Root & Bone Serves Manhattan's Best New Fried Chicken

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Let's get right to the meat of matter: Root & Bone serves New York's best new fried chicken. In fact I'll go even further: This young Alphabet City spot sells some of the most ambitious poultry of the past half-decade.

Here's how it's done: Top Chef alums Jeff McInnis and Janine Booth take a Pennsylvania Amish bird and brine it in sweet tea, onions, and garlic for 24 hours. Then they dredge it in flour, deep fry it, and sprinkle it with dehydrated lemon powder. The flesh is (assertively) salty yet sweet. The crunch is marked. And thanks to the citrus "dust," it all has a fragrant finish that recalls a gourmet version of the coating on a Haribo Gummi Peach. On the side, there's a bottle Tabasco-spiked honey that starts off spicy and ends with a wave of sugar. It's not just good, it's unmistakably unique. You could close your eyes, taste this dish, and know it didn't come from anywhere else.

When compared with the ranks New York's most distinctive fried chicken — the Korean-wings at Boka, the Old-Bay-spiked Bell & Evans breasts at Momofuku Noodle Bar, the classic extra tasty crispy stuff at Pies n Thighs, the surprisingly delicious boneless variety at ABC Kitchen, and the habanero-laced bliss at Ma Peche — Root & Bone's bird is no less exemplaryI'm not so amped on this chicken as Sutton is, though it's very nicely fried — to me it's too darn sweet by a mile, and I like my chicken savory — Sietsema. And the price is right too — $18 for a half-order (feeds two), and $35 for a full one.

Looks like McInnis and Booth have themselves a winner, which perhaps explains why the wait can reach 60 minutes or longer during peak eating. Not bad for two out-of-towners; McInnis is a Florida native who grew up in Alabama while Booth is an Australian who cooked with Jeff at Yardbird in Miami.

Biscuits; Fried chicken and waffles

Barbecue and uptown soul food notwithstanding, the diverse edibles of the South, which are so often synonymous with the notion of a larger American cuisine, have never really established as strong of a foothold in serious New York restaurants as French, Spanish, Italian, or Mexican cooking. Root & Bone, like Joaquin Baca's excellent Brooklyn Star, is an essential outlier in this regard, taking a local and seasonal approach to comfort food. And while it's far from perfect — the deviled eggs are as average as anywhere else — Root and Bone's kick-ass classics give hope that New York can play a legit role in not just honoring the foods of the South but also in moving the culinary conversation forward.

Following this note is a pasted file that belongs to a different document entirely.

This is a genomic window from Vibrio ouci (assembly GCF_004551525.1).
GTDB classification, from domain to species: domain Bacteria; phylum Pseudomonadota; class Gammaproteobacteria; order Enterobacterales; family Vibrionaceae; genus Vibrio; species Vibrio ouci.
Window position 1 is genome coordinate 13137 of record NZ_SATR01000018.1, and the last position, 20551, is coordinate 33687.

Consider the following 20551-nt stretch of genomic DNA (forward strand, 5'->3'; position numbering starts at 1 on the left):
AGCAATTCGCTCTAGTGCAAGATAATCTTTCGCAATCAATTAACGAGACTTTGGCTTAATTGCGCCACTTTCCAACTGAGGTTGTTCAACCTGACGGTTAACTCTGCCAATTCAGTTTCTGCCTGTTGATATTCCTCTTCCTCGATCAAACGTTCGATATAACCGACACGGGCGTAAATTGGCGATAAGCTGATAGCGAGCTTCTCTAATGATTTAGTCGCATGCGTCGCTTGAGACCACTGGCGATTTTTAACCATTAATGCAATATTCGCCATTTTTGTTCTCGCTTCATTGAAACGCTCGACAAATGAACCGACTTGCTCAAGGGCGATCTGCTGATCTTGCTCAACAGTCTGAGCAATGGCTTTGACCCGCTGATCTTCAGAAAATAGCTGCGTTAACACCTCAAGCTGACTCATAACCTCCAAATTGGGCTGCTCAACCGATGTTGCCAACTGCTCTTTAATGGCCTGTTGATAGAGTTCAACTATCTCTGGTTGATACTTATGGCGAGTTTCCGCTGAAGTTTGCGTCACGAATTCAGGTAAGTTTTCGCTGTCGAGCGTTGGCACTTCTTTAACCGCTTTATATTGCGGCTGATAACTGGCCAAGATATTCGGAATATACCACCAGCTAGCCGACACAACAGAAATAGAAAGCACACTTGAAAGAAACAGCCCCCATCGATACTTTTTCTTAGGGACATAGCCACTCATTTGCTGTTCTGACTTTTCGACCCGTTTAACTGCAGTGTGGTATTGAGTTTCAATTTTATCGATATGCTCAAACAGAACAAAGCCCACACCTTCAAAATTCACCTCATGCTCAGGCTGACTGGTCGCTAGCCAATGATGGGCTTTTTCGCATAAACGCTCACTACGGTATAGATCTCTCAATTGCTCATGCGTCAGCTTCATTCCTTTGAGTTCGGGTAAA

Thyme-topped biscuits, whose fluffy layers seem to peel off like a magically glutinous onion, are excellent by themselves. But what makes the dish approach greatness is the accompanying bowl of honey-roasted gravy. The flavor is deep, round, and rich at first, then gives way to a restrained sweetness.

There are few other savory chefs who deploy sugar with such aplomb as McInnis and Booth.

Indeed, there are few other savory chefs who deploy sugar with such aplomb as McInnis and Booth. They tone down the vegetal notes of mashed parsnip with a gentle maple sauce. They take a Kurobuta pork chop and inject a world of flavor into it with a heady peach-bourbon syrup. It almost veers into cloying territory until the sting of chili shocks the palate back into order, and a soft nugget or two of pork belly adds a musky uppercut.

That 18 oz chop is enough to feed two as a second course, or a solo diner as a one plate meal, a recommended move as many of the appetizers are entirely forgettable. Deconstructed BLTs turn out to be jaw-aching slabs of bacon with bland pimento cheese and ho-hum fried green tomatoes. Even worse are fried chicken and waffle sandwiches, two leaden gut bombs stuffed with overly-fatty thigh meat. And corn on the cob is doused in a one-note cornbread butter and stale popcorn. SELL.

Noise levels can reach 90 decibels or higher in the 45-seat restaurant, but give credit to the McInnis and Booth for throwing together a sexy duo of rooms, with pressed-tin ceilings (partially covered in matching silver masking tape) and a gorgeous "open air" dining counter that overlooks 3rd. Waiters actually exit the restaurant and serve guests from the sidewalk, a clever people-flow strategy that keeps the slim dining room from getting too crowded.

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Meatloaf; Shrimp and grits

The sides are stellar, waffle cut fries with dill pickle remoulade would be a best-seller at any Major League ballgame, and the caprese salad, with tart green tomatoes and grilled peaches, approaches near classic status thanks to a few drops of malty molasses vinegar subbing in for balsamic. Meatloaf isn't really meatloaf, but rather a shredded, $24 square of short rib disguised as brownie. The red wine tang and griddle-crisped beefiness result in a product that could easily compete with the (excellent) $42 version at Tom Colicchio's Craft. And as for the shrimp and grits — this is the version to compare all other versions to. The crustaceans pack that gentle maritime tang that let you know they come from good waters; the grits are bursting with robust corn flavor; and the country ham, shellfish jus, and Brooklyn lager sauce combine to produce such a funky, salted, umami-packed punch I was convinced the chefs slipped some fermented XO sauce in there (they did not). Stunning.

Finish off with banana cream pie or mint chocolate cake, with brilliant grassy notes. The South might just come closer to building better representation in New York if McInnis, Booth, Baca and others continue to evolve and refine their Dixie fare as deliciously as they are now.

Email Ryan at sutton@eater.com and follow him @qualityrye.

Pat Nunnari